How do you identify patients with nonalcoholic fatty liver disease who have progressed to nonalcoholic steatohepatitis?

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Abstract

EVIDENCE-BASED ANSWER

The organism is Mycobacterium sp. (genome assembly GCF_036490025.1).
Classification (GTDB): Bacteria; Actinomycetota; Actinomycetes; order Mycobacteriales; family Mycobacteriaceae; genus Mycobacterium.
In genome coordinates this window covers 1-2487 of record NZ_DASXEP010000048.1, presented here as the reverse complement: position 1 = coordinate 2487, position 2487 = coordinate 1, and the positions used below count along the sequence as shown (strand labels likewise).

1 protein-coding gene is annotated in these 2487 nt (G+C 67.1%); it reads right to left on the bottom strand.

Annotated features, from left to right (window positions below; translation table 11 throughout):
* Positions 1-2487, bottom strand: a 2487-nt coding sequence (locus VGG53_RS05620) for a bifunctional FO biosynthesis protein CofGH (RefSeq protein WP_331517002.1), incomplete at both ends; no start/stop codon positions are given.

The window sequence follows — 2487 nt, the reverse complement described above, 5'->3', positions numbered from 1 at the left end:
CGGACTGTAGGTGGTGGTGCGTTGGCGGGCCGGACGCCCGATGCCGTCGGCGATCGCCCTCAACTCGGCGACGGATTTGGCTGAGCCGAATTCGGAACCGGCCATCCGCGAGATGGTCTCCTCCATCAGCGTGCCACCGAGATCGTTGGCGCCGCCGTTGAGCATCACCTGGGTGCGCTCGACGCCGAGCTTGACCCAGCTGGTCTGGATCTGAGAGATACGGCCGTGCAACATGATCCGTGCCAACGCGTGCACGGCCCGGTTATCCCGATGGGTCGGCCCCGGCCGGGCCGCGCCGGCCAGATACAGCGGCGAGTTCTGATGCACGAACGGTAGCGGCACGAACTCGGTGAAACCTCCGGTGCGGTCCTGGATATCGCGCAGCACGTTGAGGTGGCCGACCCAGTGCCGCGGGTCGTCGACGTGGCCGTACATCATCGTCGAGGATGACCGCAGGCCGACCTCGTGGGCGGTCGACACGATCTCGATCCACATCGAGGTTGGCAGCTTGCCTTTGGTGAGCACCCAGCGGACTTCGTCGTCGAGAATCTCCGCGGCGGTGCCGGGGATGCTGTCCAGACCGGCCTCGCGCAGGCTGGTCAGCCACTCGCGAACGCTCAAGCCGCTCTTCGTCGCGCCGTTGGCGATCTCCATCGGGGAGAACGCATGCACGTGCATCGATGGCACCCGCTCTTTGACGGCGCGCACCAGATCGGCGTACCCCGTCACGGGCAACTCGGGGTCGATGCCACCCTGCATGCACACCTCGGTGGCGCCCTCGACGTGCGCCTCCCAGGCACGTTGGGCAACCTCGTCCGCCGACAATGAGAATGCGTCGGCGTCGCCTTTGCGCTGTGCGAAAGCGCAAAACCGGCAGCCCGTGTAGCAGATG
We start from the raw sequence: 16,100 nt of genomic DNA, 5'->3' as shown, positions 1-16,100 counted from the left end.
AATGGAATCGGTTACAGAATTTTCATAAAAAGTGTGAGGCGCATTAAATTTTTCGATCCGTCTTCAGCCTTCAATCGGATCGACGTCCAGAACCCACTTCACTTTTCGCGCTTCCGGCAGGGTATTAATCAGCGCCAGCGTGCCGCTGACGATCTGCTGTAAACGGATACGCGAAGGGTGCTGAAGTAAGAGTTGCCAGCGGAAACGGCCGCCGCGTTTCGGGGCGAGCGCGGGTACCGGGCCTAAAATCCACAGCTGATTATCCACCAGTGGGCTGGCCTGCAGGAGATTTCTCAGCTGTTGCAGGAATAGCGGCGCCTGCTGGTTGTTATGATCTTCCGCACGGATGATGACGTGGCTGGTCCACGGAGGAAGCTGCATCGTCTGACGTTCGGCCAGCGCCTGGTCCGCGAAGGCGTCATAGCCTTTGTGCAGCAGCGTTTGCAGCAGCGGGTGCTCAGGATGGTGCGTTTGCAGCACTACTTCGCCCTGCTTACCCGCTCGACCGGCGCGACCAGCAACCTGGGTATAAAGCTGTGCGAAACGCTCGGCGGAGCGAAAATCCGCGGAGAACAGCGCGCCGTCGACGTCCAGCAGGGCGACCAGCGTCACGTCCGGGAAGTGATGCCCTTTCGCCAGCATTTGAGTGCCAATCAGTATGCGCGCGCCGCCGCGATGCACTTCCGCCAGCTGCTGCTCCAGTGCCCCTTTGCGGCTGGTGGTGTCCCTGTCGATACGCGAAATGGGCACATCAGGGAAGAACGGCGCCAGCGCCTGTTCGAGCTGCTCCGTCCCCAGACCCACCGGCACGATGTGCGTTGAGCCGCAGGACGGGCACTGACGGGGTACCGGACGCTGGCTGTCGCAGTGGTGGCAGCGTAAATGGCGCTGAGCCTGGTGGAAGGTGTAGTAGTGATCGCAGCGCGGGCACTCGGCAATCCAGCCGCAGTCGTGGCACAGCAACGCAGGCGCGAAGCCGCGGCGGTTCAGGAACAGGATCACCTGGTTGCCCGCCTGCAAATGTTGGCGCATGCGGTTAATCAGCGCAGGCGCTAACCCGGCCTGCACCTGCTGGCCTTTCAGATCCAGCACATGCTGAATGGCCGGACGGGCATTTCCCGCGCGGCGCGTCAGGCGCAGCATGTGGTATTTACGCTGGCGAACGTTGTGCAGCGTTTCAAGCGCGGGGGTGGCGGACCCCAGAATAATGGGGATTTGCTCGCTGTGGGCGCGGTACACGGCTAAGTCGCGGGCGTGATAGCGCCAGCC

Ultrasound is useful for finding patients with high degrees of steatosis at risk for nonalcoholic steatohepatitis (NASH), but is less useful for finding nonalcoholic fatty liver disease (NAFLD) if steatosis involves less than 30% of the liver. Magnetic resonance imaging (MRI) performs better than ultrasound if steatosis is less than 25% but more than 10%. Alanine transaminase (ALT) levels are poor predictors of the presence of NASH (SOR: C, systematic review of RCTs and observational studies and metaanalysis of diagnostic cohort studies). After excluding other causes of liver disease, the NAFLD Fibrosis Score is useful for determining which patients may need a biopsy to evaluate for NASH (SOR: C, expert opinion).

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